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May 18, 1951

WEINREB et al.

The opinion of the court was delivered by: GODDARD

The defendants move (1) to dismiss an information, and (2) to suppress evidence.

The information contains nine counts and charges the defendant with violating the Federal Insecticide, Fungicide, and Rodenticide Act, 61 Stat. 163, Title 7 United States Code Annotated, Secs. 135-135k, when they made four shipments of alleged 'economic poisons' in December, 1949, and in January, 1950.

 The defendants contend that this statute is invalid (1) because it is too vague, indefinite, obscure and uncertain, and (2) because it delegates to the Secretary of Agriculture the power to determine what shall constitute a crime without setting up a standard or policy to be followed by the Secretary.

 An inspection of the statute shows clearly that these contentions are without merit. The defendants are charged specifically with violating Title 7 United States Code Annotated, Secs. 135, 135a(a)(1), 135a(a)(2)(a), 135 a(a)(2)(c), 135a(5) and 135b, in that they failed to register an 'economic poison' with the Secretary of Agriculture and that the said 'economic poison' was misbranded and adulterated and not properly labeled.

 The crimes are defined with appropriate definiteness and men of common intelligence can easily determine the statute's meaning. It is therefore not invalid for indefiniteness. Winters v. People of State of New York, 33 U.S. 507, 68 S. Ct. 665, 92 L. Ed. 840.

 The defendants urge that since six of the counts alleged that the alleged economic poisons delivered for shipment consisted of 'a disinfectant', and, since the word 'disinfectant' is not used in the statute, the statute was not intended to apply to the shipments in question.

 However, the mere fact that the defendants labelled their product 'disinfectant' cannot take it out of the reach of the statute. See United States v. 681 Cases, More or Less, Containing 'Kitchen Klenzer', D.C.Mo., 1945, 63 F.Supp. 286. The label states in large print 'kills germs'. Also on the label are the words 'An Effective Repellant To Insects and Vermin'. Thus, the label itself shows clearly that the product in question was an 'economic poison' within the meaning of Section 135 of the statute; i.e., that it was a 'substance of mixture of substances intended for preventing, destroying, repelling, or mitigating * * * insects, * * *, fungi, * * *'.

 Moreover, the Secretary of Agriculture has issued a regulation which specifically provides that a 'disinfectant' is a 'fungicide' and therefore an 'economic poison'. 7 C.F.R. (1949 ed.) Section 162.2.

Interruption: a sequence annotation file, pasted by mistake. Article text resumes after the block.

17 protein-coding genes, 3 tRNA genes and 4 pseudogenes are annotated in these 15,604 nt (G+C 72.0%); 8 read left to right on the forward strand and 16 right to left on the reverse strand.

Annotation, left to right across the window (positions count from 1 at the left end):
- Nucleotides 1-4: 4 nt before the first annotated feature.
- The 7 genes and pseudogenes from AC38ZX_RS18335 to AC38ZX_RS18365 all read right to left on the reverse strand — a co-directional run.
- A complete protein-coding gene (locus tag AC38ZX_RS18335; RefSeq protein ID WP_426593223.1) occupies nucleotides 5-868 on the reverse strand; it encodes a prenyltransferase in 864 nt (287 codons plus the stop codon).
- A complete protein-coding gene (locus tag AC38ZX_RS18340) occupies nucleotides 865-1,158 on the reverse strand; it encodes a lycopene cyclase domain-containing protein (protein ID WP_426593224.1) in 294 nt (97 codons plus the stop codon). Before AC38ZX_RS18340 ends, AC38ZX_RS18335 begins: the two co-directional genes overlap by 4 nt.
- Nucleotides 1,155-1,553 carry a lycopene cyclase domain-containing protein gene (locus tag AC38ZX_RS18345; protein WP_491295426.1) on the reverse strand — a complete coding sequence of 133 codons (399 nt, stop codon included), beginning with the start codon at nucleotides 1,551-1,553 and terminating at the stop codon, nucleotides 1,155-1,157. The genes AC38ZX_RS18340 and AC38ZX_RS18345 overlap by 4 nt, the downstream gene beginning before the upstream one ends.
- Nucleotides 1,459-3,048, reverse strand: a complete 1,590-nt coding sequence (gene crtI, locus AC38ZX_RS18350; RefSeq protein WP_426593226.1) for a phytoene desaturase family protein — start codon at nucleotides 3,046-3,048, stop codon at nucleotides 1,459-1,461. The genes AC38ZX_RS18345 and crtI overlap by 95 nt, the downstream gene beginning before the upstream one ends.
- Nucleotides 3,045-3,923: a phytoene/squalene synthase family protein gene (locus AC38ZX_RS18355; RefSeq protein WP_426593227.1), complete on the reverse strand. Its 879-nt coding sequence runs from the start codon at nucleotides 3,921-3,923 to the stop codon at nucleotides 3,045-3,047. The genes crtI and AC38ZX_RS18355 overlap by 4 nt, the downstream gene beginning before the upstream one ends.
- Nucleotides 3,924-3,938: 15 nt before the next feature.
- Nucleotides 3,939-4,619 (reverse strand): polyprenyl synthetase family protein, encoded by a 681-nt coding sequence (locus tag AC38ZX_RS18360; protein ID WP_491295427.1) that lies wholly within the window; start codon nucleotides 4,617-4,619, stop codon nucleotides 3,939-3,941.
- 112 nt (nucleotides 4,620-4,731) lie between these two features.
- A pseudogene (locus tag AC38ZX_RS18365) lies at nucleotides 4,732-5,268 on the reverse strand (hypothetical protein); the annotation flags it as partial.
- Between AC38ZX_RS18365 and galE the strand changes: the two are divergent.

The Secretary was authorized to issue this regulation by Title 7 United States Code Annotated, Sec. 135d.

 The Congress could delegate this power, Yakus v. United States, 321 U.S. 414, 64 S. Ct. 660, 88 L. Ed. 834. The statute set forth the necessary policy and standard to be followed.

 This construction, followed since the statute's enactment, is entitled to great weight as a construction of the scope of the statute by the agency administering the provisions of the statute and expert in its meaning. Spring City Foundry Co. v. Commissioner of Internal Revenue, 1934, 292 U.S. 182, 54 S. Ct. 644, 78 L. Ed. 1200; Bowles v. Seminole Rock and Sand Co., 325 U.S. 410, 65 S. Ct. 1215, 89 L. Ed. 1700.

 The regulation is reasonable and logical. Funk and Wagnall's New Standard Dictionary of the English Language defines 'disinfectant' as follows: '* * * a substance used to disinfect or to destroy the germs of infectious and contagious diseases * * *'. It is obvious that a disinfectant is the type of substance that the Congress intended to be covered by this statute and is an 'economic poison'.

 The defendants also contend that the exceptions set forth in the statute, Section 135(a), 'except viruses on or in living man or other animals', should have been alleged in the information. McKelvey v. United States, 260 U.S. 353, 43 S. Ct. 132, 67 L. Ed. 301, clearly refutes this contention.

 The defendants also claim that the information is invalid since it did not state that the shipments in question were made in interstate commerce. However, the information did state that 'at the Southern District of New York, Samuel Weinreb and Joseph Zimmerman, the defendants, did deliver for shipment to M. Halper and Sons, Newark, New Jersey'. That is sufficient. Tatum v. United States, 71 App.D.C. 393, 110 F.2d 555.

 The defendants also move to suppress any and all evidence obtained by the government as a result of the inspection made of defendants' books and records by agents of the Department of Agriculture.

 The statute, Title 7 United States Code Annotated, Sec. 135c, requires anyone dealing in 'economic poisons' to allow agents of the Department of Agriculture to have access to their records. The last sentence of this section provides: 'Notwithstanding this provision, however, the specific evidence obtained under this section shall not be used in a criminal prosecution of the person from whom obtained.'

 It must be noted that just the specific evidence obtained at the inspection itself is not to be so used. The government says that it does not have any such information. This statute does not preclude the use of evidence obtained from visits to consignees, etc., even though the name, address, etc., of the consignee was obtained through inspecting the books of the defendants.

 The motion to dismiss the information is denied.

 The motion to suppress evidence is granted as to the specific evidence obtained, if any, during the actual inspection of defendants' books.


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